The Immortal Hulk 43 (Al Ewing and Joe Bennett)
The Great (Joe Fixit): The Leader destroyed Devil Hulk. He also trapped Banner in Hell. Dumb Hulk looks like a puddle of melted Jell-O. That leaves Joe Fixit, stuck in Banner’s body and unable to change into Grey Hulk, to pick up the pieces. He does an admirable job for much of the issue until Jell-O Hulk needs to take over.
The Good (The Set Up): The reveal at the end of the previous issue got me excited for the show down between Hulk and Gamma Flight. A training montage only increased that excitement. Finally, they took a trip to the desert base of Hulk’s birth. Oh, man, this fight is going to be epid.
The Decent (The Lack of Pay Off): So, about that epic fight. It, uh, didn’t happen. All this gearing up and no fight. Unlike Avengers, which got me slightly more excited for the next issue, this one just annoyed me. Yes, we are closer to the fight. But, we still have to wait at least one more month. And, according to the math, we only have 7 issues left. Need to pick up the pace here.
Venom 33 (Donny Cates and Iban Coello)
The Great (Spider-Man’s talk with Dylan at the beginning): Clearly, the recent history with the Osborns has matured Mr. Peter Parker. He gives Eddie’s son Dylan one heck of a pep talk to jump into the fray and help in the fight against Knull.
The Good (Eddie and Flash reminisce and arrive at an agreement of sorts): The enemy of my enemy is my friend. Good to see all of the Spidey old heads coming back for a reunion to defeat the common menace. I just wish that I cared more about that menace that feels like it was cooked up in a fever dream and never quite reached maturity.
The Decent (I won’t say King in Black again, but I guess I just did): There is no connection for me in this story. I don’t care one bit about Knull or the fact that it represents the eventual end of the Marvel universe if it wins. I enjoyed the Venom arc before all of this happens and I hope that Cates can recapture that once this is all over and done.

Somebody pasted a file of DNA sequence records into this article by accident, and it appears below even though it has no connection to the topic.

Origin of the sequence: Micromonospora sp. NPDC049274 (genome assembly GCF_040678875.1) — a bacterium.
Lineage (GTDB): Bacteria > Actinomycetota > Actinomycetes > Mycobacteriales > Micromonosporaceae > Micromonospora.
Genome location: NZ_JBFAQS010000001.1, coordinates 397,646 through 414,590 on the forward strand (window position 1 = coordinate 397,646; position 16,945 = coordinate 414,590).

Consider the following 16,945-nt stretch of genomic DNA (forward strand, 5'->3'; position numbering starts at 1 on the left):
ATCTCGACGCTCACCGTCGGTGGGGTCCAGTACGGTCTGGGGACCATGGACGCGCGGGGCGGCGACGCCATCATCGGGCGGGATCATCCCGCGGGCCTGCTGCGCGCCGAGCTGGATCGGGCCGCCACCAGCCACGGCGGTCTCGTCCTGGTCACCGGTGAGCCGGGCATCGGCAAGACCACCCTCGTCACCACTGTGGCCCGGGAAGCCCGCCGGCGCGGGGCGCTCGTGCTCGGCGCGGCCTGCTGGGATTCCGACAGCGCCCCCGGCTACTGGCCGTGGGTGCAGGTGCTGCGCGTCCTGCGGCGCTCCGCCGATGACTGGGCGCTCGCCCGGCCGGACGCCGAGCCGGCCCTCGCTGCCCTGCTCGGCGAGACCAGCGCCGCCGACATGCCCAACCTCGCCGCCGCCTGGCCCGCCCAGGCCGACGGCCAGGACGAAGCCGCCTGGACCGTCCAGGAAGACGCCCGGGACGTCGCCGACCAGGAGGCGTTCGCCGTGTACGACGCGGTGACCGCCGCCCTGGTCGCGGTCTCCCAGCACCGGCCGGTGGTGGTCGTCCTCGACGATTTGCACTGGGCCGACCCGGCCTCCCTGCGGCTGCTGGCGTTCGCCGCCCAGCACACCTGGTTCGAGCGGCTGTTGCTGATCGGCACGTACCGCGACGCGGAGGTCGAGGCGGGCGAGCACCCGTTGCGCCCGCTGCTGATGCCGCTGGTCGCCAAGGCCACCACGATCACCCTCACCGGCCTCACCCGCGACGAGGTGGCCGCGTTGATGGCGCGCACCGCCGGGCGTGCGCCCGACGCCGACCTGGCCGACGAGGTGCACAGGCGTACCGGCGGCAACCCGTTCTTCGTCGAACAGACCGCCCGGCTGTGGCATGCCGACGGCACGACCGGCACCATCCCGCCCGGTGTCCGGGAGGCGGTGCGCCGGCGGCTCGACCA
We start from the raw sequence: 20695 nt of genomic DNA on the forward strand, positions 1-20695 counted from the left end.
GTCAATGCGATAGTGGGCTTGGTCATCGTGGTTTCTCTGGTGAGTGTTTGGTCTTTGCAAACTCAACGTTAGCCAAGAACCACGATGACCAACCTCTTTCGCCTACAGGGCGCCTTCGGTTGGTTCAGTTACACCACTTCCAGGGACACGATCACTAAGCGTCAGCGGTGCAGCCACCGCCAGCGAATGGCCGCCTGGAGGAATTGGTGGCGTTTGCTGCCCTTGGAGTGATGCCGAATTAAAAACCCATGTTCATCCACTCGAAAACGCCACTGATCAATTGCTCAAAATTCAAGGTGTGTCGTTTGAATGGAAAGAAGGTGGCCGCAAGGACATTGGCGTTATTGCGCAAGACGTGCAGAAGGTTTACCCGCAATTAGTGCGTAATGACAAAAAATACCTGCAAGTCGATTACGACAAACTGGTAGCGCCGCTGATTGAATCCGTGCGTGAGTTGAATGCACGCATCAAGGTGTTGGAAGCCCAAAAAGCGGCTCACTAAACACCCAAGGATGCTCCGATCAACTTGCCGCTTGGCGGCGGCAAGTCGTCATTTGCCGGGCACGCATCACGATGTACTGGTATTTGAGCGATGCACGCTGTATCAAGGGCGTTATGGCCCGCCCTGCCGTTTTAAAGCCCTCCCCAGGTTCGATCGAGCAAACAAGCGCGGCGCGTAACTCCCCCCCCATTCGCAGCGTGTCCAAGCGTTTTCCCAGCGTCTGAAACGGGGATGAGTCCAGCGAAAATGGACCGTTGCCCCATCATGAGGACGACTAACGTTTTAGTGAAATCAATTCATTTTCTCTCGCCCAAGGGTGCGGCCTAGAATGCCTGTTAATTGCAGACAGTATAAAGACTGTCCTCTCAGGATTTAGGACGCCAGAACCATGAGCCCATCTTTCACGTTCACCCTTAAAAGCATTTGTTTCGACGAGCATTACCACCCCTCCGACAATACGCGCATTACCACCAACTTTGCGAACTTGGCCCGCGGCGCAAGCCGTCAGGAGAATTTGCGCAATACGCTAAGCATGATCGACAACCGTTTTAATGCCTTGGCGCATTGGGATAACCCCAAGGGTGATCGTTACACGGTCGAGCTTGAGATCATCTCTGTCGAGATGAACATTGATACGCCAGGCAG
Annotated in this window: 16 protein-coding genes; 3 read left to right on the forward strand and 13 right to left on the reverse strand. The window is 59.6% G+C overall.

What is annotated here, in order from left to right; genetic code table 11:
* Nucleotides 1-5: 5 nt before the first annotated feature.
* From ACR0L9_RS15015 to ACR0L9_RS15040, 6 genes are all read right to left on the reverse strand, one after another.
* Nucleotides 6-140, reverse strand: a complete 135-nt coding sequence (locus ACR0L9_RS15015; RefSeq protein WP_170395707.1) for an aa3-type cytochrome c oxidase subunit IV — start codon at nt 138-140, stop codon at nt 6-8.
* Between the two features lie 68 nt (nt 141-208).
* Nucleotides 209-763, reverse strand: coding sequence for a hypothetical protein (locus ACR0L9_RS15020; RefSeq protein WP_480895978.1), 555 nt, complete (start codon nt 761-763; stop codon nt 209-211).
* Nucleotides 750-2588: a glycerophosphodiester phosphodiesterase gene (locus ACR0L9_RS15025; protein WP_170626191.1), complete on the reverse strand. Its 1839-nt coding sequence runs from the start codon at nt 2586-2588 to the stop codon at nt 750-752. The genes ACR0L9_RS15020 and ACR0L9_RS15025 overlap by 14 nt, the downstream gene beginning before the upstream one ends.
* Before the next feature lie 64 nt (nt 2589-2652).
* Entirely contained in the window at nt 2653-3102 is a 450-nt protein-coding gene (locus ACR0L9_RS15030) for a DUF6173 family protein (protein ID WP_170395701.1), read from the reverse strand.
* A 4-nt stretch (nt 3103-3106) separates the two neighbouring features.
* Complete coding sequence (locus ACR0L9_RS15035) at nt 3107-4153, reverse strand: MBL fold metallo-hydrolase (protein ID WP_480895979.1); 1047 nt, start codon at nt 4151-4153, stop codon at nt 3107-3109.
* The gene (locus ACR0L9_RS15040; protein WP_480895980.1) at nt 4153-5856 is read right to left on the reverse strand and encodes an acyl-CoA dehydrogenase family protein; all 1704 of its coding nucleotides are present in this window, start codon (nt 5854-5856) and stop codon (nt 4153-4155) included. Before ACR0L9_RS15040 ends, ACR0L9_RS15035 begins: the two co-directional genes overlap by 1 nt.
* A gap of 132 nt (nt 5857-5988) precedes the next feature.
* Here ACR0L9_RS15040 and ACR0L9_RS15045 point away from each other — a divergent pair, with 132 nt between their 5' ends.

The Verdict (Marvel Comics March 2021 represents several disappointments)
As I just said, I’m quite disappointed in the overall quantity and quality of the books I received in my Marvel Comics March 2021 shipment. Immortal Hulk and Amazing Spider-Man both continue their consistent great storylines. Fantastic Four and Venom are both tied into an event that I have no interest in, but they’ll hopefully be back. And, the Avengers are in the same boat with the Phoenix Force story. Add to the fact that I think there’s still something wrong with the supply chain. No Captain America? What about Thor? Where’s the X-Men?
Well, football is finally over. We recovered from the emotional trauma of watching Tom Brady win another Super Bowl. Hell, that one event devastated me so much that I even forgot that Alabama won another national championship. January indeed represented a dark time in our page’s history. But, we can safely put all of that behind us. Welcome, fans of 2 Guys Gaming, to Marvel Comics February 2021.
My high on Marvel Comics dulled a bit last month. I still put all books in the Great and Good categories. However, all three good books took a turn for the worse last month. I know that every month can’t be a winner. However, add in the fact that Spawn dragged on for about 20 pages too long and it looks like we are in the winter doldrums for comic books.
I should have seen it coming. My pull list went from almost 100 dollars at times in the middle of last year to just over 50 dollars the last few month. I think there are only 7 titles in my Marvel list for February. Plus, Marvel scheduled Immortal Hulk to end in less than a year. Sure, DC made up for it by blitzing us with Future State, but I’m going in to this Marvel Comics February 2021 review less than enthused.
Amazing Spiderman #55-58 (Nick Spencer, Mark Bagley, et al): I feared a bit of a let down with the end of Last Remains. I needn’t have worried. Spencer came through again. Good ending and now Petey has to deal with the fallout, which promises to be potentially deadly.
Immortal Hulk #42 (Al Ewing, Joe Bennett, et al): I didn’t care for the Jackie sequence. The Gamma Flight sequence was compelling, but ultimately unnecessary. This issue nearly bumped Hulk to “Good” for the month. However, the Leader “in The Below” and Utrecht starting to pull out the stops at the end sets up for a potential fun next few issues.